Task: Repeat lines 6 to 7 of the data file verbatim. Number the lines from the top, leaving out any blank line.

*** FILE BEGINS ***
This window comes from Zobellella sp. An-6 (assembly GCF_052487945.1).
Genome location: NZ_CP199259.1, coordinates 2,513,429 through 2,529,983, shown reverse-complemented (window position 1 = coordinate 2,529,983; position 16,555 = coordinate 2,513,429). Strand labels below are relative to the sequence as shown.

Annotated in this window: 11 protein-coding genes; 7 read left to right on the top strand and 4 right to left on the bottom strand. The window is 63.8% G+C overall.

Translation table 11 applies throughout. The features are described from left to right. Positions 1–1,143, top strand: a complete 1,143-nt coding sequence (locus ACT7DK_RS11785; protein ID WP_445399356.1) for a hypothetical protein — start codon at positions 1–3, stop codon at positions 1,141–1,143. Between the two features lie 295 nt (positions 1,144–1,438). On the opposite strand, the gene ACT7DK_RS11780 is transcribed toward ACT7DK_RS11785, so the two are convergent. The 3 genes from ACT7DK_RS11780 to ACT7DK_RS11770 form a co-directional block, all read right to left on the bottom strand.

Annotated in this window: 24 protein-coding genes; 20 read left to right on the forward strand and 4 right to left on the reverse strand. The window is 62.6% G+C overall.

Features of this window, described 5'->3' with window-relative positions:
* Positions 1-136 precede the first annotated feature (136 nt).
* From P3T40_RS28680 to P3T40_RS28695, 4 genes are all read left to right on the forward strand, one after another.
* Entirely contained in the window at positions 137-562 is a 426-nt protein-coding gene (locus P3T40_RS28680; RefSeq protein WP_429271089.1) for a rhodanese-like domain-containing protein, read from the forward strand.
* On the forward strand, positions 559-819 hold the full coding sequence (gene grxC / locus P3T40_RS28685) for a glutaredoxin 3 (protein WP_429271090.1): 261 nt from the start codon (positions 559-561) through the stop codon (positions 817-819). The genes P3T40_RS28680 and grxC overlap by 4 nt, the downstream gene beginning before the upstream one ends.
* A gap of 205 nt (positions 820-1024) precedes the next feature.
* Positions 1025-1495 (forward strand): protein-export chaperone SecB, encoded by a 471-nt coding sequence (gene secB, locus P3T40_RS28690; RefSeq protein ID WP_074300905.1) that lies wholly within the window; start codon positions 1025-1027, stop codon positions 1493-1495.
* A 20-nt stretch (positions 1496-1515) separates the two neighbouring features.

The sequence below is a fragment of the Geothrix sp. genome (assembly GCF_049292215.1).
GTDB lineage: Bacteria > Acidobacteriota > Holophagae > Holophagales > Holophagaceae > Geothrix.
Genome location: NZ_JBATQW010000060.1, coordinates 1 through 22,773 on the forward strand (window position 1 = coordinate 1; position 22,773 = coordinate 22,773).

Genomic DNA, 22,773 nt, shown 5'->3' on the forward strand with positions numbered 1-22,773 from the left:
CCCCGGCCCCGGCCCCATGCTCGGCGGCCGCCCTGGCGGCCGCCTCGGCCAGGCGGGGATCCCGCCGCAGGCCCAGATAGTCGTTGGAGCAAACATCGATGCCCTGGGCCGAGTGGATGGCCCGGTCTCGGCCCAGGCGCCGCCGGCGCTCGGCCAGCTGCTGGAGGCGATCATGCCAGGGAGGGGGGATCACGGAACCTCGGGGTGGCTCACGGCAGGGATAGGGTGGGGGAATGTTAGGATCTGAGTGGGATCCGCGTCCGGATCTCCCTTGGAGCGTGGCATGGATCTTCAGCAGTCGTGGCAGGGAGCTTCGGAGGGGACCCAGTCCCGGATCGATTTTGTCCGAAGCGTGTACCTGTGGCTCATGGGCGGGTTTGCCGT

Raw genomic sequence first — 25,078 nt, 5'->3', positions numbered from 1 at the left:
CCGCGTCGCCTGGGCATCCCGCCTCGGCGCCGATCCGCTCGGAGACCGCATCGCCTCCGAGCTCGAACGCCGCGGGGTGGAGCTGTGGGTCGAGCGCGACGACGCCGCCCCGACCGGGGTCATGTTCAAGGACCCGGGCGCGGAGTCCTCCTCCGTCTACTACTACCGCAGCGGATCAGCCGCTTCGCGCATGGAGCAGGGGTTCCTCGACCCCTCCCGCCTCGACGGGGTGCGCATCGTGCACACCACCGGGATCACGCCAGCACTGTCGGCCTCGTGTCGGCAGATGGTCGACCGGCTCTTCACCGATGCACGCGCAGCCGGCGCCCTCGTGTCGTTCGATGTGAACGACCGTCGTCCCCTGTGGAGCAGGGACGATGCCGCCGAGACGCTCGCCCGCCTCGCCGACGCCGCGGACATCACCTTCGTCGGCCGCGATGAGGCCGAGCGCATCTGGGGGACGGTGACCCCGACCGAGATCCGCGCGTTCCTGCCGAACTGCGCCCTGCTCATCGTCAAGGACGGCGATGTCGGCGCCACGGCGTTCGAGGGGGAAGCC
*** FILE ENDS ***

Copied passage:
Features of this window, described 5'->3' with window-relative positions:
* Positions 1-136 precede the first annotated feature (136 nt).